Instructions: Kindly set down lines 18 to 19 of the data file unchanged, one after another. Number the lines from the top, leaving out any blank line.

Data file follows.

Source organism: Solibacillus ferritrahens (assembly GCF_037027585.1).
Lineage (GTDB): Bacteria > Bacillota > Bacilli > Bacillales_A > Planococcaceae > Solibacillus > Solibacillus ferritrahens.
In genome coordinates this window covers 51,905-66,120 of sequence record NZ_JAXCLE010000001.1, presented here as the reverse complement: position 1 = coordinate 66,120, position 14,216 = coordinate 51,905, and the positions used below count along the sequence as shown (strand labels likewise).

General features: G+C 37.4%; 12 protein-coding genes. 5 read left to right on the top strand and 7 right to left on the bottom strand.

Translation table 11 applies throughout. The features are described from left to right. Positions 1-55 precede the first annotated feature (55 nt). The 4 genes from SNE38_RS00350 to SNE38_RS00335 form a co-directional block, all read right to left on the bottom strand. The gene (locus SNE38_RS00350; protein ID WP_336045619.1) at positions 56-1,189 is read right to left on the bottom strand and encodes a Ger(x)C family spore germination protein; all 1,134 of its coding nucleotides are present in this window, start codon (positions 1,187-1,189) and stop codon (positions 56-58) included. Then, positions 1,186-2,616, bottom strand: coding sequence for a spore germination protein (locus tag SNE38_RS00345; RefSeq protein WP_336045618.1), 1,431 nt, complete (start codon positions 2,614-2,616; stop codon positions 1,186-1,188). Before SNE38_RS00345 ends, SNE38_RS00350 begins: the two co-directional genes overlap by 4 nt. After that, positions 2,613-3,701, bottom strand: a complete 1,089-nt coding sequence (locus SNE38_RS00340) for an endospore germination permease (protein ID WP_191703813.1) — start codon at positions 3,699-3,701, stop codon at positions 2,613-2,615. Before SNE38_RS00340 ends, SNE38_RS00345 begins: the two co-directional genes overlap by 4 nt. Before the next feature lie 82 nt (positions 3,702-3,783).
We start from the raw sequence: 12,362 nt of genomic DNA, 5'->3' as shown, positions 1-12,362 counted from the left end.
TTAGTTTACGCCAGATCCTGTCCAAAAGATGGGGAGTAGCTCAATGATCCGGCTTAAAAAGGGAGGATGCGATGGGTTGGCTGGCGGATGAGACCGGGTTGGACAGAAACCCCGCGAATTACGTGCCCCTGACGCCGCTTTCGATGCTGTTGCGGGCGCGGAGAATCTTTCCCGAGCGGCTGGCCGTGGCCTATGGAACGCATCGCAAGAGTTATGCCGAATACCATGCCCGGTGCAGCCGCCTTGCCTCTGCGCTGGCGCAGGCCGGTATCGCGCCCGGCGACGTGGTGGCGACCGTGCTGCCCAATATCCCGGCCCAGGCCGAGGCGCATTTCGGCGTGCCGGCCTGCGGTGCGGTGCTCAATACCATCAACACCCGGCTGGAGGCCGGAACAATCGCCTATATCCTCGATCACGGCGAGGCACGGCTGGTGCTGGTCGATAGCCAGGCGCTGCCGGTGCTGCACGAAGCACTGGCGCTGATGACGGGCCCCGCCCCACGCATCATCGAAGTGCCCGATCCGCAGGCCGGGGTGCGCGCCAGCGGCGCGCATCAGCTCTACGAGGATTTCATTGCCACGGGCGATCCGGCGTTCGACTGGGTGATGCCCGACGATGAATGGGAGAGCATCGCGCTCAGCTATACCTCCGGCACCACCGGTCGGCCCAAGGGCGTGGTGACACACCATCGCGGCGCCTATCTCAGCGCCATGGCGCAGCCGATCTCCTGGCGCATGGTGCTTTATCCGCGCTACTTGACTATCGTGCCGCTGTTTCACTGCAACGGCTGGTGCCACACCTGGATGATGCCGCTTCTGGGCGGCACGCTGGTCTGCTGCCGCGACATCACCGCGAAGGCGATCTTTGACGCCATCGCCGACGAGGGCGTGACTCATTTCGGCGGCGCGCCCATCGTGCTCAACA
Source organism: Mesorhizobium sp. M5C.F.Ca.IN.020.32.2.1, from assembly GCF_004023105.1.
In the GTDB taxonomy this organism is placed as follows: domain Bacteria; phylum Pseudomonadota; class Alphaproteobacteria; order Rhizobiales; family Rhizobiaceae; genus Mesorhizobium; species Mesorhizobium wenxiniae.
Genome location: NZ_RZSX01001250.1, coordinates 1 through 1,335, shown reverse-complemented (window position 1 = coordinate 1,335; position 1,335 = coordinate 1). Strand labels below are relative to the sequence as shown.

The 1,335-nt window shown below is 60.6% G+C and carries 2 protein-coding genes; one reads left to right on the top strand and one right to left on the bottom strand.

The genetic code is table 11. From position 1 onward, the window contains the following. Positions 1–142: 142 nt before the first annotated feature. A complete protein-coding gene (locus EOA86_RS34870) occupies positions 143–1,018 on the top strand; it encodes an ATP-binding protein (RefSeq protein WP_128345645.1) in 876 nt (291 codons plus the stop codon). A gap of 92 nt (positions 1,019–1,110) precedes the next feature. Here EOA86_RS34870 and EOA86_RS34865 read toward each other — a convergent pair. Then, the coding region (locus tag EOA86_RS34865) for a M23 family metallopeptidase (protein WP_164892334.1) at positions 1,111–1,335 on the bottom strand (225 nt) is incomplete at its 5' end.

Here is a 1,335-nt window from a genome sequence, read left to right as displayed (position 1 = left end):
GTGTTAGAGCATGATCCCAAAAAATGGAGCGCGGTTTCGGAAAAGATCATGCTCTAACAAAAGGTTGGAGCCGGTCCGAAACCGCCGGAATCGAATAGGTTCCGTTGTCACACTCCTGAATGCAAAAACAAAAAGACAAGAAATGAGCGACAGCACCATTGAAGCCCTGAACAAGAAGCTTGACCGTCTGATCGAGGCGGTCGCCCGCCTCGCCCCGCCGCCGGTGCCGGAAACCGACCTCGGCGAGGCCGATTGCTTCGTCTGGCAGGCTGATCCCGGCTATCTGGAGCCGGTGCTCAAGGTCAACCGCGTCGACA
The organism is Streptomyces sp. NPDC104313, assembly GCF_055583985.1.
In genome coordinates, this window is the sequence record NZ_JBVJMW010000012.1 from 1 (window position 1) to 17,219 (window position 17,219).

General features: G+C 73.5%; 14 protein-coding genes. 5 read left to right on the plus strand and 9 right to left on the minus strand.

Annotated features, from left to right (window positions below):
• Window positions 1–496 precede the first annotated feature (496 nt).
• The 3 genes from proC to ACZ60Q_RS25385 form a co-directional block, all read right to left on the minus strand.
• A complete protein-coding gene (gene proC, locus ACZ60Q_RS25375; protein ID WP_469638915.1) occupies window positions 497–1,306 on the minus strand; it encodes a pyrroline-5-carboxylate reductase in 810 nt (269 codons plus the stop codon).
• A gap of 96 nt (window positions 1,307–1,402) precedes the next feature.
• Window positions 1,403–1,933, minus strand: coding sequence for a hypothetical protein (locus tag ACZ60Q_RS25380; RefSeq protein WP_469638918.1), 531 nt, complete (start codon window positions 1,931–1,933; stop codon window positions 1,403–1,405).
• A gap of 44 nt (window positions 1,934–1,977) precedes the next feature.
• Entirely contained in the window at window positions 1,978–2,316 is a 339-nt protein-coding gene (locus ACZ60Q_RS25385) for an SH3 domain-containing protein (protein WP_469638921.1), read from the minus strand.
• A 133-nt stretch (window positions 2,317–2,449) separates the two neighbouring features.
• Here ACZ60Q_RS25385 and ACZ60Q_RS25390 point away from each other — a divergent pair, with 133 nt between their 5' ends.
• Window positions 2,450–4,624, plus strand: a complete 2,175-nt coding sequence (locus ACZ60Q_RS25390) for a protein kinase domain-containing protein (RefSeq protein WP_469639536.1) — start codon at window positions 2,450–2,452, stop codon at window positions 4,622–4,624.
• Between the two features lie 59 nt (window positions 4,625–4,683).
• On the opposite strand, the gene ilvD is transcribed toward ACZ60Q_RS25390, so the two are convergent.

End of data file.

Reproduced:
Annotated features, from left to right (window positions below):
• Window positions 1–496 precede the first annotated feature (496 nt).